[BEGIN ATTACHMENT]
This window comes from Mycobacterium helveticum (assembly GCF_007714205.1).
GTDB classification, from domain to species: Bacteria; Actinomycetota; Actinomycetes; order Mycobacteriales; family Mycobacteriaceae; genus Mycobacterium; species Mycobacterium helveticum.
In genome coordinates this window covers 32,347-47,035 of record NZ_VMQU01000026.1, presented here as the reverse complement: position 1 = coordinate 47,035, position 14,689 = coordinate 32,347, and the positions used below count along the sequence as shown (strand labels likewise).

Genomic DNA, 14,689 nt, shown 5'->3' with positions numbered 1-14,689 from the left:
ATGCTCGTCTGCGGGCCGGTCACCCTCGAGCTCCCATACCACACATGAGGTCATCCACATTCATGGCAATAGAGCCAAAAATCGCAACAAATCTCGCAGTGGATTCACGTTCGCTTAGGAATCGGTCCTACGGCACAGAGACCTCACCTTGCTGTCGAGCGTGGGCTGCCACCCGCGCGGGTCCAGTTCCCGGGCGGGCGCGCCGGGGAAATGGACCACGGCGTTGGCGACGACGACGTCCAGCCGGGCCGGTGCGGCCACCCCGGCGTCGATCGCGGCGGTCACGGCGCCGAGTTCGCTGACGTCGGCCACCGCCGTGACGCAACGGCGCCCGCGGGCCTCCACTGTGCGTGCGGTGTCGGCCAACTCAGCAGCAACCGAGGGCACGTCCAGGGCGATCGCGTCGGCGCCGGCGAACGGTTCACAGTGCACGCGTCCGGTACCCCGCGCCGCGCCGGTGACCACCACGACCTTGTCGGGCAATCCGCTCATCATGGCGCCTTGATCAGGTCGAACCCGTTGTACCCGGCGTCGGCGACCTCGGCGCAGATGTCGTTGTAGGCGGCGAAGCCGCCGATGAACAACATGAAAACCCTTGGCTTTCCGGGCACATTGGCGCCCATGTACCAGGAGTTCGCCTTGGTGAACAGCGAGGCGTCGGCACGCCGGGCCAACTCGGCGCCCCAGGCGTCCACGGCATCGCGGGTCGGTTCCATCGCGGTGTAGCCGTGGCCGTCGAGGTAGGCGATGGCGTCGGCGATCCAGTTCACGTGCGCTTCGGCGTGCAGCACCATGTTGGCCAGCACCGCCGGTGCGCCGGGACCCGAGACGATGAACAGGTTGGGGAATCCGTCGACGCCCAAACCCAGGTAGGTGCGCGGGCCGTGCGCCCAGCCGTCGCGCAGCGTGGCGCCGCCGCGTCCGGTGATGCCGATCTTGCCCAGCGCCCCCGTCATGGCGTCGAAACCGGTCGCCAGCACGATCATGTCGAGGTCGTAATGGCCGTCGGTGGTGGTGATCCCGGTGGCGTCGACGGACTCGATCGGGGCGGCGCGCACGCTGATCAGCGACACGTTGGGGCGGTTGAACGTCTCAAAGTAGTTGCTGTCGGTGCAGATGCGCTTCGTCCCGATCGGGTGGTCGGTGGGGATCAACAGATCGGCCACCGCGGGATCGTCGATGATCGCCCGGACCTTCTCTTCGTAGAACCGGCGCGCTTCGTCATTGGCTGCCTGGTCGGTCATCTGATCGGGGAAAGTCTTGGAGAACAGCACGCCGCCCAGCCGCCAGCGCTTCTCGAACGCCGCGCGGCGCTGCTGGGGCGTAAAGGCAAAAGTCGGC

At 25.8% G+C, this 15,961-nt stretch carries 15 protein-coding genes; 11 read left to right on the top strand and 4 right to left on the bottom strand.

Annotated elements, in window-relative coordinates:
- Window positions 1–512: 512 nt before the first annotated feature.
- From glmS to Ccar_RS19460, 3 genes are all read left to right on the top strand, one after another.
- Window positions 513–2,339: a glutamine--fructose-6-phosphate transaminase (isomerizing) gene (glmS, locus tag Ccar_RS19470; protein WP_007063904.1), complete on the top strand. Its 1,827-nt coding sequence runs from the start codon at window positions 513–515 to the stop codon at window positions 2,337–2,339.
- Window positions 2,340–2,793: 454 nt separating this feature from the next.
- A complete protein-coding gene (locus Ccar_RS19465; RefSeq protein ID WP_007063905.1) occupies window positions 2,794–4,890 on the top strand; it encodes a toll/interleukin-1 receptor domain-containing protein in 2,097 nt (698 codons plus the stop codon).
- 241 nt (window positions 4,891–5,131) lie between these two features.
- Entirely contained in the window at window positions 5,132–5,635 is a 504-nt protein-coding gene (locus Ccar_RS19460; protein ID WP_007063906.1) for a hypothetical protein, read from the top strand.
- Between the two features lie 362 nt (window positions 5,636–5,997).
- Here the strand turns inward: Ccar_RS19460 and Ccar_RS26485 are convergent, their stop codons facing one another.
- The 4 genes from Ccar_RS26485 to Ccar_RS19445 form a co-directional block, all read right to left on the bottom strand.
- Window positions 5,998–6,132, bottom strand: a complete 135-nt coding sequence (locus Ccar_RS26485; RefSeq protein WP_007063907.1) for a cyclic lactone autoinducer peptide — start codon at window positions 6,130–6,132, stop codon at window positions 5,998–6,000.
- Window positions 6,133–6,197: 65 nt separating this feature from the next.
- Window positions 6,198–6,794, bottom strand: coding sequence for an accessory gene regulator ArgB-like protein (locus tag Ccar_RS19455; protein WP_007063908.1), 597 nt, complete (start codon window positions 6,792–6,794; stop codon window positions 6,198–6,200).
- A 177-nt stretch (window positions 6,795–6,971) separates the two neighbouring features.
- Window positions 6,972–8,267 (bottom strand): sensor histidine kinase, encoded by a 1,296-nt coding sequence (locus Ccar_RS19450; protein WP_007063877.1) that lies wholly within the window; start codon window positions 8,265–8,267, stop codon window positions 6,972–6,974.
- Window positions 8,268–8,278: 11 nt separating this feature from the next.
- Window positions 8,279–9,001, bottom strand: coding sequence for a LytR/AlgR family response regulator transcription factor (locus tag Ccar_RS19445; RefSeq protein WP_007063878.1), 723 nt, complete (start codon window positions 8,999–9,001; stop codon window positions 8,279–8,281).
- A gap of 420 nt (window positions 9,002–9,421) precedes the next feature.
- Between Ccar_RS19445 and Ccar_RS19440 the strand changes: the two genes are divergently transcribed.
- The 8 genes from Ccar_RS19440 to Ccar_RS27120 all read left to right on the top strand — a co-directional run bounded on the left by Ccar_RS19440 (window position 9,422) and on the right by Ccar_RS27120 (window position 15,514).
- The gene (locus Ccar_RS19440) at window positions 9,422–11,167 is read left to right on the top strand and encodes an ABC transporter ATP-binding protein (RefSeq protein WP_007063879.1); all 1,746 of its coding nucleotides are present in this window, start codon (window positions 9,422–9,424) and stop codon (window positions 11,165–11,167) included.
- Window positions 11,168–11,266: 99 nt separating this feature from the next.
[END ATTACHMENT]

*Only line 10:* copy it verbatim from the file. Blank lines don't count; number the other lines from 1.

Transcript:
- Window positions 513–2,339: a glutamine--fructose-6-phosphate transaminase (isomerizing) gene (glmS, locus tag Ccar_RS19470; protein WP_007063904.1), complete on the top strand. Its 1,827-nt coding sequence runs from the start codon at window positions 513–515 to the stop codon at window positions 2,337–2,339.